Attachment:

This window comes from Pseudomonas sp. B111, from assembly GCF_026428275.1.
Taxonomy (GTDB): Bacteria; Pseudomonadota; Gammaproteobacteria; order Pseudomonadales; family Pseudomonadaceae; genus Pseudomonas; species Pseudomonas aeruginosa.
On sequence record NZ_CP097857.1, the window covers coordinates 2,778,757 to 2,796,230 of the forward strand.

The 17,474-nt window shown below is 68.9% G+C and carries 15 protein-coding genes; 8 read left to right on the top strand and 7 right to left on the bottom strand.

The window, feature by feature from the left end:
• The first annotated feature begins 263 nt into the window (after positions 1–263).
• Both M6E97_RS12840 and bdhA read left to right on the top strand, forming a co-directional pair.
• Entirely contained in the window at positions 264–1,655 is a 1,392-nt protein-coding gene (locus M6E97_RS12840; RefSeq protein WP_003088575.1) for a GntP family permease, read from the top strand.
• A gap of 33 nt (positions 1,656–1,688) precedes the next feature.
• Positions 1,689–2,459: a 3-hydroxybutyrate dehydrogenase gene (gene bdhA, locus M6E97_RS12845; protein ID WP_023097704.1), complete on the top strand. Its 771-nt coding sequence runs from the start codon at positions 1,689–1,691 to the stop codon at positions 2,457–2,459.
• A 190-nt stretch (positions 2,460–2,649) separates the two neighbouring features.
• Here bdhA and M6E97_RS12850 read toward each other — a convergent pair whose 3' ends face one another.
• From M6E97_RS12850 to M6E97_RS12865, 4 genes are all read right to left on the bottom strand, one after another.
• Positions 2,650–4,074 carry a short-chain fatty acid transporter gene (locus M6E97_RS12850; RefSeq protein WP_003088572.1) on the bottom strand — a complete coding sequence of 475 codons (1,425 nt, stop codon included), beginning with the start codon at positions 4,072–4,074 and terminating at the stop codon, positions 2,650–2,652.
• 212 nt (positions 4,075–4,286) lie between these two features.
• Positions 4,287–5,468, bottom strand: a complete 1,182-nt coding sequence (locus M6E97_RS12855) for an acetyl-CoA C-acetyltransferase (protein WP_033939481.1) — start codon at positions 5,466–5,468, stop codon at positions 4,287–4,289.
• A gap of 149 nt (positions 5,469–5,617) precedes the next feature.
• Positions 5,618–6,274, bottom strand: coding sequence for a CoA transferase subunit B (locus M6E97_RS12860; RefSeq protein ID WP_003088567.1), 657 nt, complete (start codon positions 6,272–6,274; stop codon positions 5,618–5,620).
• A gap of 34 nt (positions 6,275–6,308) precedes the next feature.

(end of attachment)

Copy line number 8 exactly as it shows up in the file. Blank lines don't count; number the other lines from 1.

• Entirely contained in the window at positions 264–1,655 is a 1,392-nt protein-coding gene (locus M6E97_RS12840; RefSeq protein WP_003088575.1) for a GntP family permease, read from the top strand.